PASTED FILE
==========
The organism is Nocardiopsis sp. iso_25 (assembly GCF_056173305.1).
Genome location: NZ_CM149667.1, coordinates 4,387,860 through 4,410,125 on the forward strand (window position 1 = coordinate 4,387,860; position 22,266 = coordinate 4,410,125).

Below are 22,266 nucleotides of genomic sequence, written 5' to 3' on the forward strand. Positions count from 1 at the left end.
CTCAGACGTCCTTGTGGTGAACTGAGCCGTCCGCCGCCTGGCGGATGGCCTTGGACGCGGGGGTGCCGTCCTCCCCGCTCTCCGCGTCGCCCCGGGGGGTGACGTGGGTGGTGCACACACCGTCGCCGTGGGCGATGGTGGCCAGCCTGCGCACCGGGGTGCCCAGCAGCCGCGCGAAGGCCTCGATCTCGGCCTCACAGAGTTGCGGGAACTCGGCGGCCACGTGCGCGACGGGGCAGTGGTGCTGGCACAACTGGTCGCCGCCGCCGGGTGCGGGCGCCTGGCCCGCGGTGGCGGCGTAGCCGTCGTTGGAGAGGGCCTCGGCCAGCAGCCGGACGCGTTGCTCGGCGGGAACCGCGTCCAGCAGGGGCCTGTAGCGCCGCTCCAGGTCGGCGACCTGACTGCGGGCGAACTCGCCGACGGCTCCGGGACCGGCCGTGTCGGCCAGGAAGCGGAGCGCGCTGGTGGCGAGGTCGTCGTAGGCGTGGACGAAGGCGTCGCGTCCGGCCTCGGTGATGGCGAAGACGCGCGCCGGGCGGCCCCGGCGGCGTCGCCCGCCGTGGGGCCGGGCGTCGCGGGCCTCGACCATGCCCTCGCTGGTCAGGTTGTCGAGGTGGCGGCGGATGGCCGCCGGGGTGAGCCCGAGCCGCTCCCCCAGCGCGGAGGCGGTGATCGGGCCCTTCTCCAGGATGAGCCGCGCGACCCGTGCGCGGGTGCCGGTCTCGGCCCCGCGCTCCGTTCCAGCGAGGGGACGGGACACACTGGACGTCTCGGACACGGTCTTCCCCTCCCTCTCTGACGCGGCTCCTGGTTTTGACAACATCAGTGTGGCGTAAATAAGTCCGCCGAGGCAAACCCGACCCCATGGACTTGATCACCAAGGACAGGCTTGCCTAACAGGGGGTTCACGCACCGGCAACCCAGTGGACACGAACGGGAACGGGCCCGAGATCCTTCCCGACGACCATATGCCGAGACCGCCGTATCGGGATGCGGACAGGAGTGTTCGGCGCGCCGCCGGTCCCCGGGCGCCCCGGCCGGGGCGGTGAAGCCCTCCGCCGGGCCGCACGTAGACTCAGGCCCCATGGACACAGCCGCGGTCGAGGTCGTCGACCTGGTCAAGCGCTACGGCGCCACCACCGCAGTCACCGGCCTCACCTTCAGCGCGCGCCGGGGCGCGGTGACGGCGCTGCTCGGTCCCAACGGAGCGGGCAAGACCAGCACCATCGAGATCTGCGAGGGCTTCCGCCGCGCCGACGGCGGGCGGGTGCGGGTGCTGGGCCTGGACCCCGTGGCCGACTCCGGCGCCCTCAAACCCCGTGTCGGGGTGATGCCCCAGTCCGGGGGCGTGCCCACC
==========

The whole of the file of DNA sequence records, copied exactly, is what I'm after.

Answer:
The organism is Nocardiopsis sp. iso_25 (assembly GCF_056173305.1).
Genome location: NZ_CM149667.1, coordinates 4,387,860 through 4,410,125 on the forward strand (window position 1 = coordinate 4,387,860; position 22,266 = coordinate 4,410,125).

Below are 22,266 nucleotides of genomic sequence, written 5' to 3' on the forward strand. Positions count from 1 at the left end.
CTCAGACGTCCTTGTGGTGAACTGAGCCGTCCGCCGCCTGGCGGATGGCCTTGGACGCGGGGGTGCCGTCCTCCCCGCTCTCCGCGTCGCCCCGGGGGGTGACGTGGGTGGTGCACACACCGTCGCCGTGGGCGATGGTGGCCAGCCTGCGCACCGGGGTGCCCAGCAGCCGCGCGAAGGCCTCGATCTCGGCCTCACAGAGTTGCGGGAACTCGGCGGCCACGTGCGCGACGGGGCAGTGGTGCTGGCACAACTGGTCGCCGCCGCCGGGTGCGGGCGCCTGGCCCGCGGTGGCGGCGTAGCCGTCGTTGGAGAGGGCCTCGGCCAGCAGCCGGACGCGTTGCTCGGCGGGAACCGCGTCCAGCAGGGGCCTGTAGCGCCGCTCCAGGTCGGCGACCTGACTGCGGGCGAACTCGCCGACGGCTCCGGGACCGGCCGTGTCGGCCAGGAAGCGGAGCGCGCTGGTGGCGAGGTCGTCGTAGGCGTGGACGAAGGCGTCGCGTCCGGCCTCGGTGATGGCGAAGACGCGCGCCGGGCGGCCCCGGCGGCGTCGCCCGCCGTGGGGCCGGGCGTCGCGGGCCTCGACCATGCCCTCGCTGGTCAGGTTGTCGAGGTGGCGGCGGATGGCCGCCGGGGTGAGCCCGAGCCGCTCCCCCAGCGCGGAGGCGGTGATCGGGCCCTTCTCCAGGATGAGCCGCGCGACCCGTGCGCGGGTGCCGGTCTCGGCCCCGCGCTCCGTTCCAGCGAGGGGACGGGACACACTGGACGTCTCGGACACGGTCTTCCCCTCCCTCTCTGACGCGGCTCCTGGTTTTGACAACATCAGTGTGGCGTAAATAAGTCCGCCGAGGCAAACCCGACCCCATGGACTTGATCACCAAGGACAGGCTTGCCTAACAGGGGGTTCACGCACCGGCAACCCAGTGGACACGAACGGGAACGGGCCCGAGATCCTTCCCGACGACCATATGCCGAGACCGCCGTATCGGGATGCGGACAGGAGTGTTCGGCGCGCCGCCGGTCCCCGGGCGCCCCGGCCGGGGCGGTGAAGCCCTCCGCCGGGCCGCACGTAGACTCAGGCCCCATGGACACAGCCGCGGTCGAGGTCGTCGACCTGGTCAAGCGCTACGGCGCCACCACCGCAGTCACCGGCCTCACCTTCAGCGCGCGCCGGGGCGCGGTGACGGCGCTGCTCGGTCCCAACGGAGCGGGCAAGACCAGCACCATCGAGATCTGCGAGGGCTTCCGCCGCGCCGACGGCGGGCGGGTGCGGGTGCTGGGCCTGGACCCCGTGGCCGACTCCGGCGCCCTCAAACCCCGTGTCGGGGTGATGCCCCAGTCCGGGGGCGTGCCCACC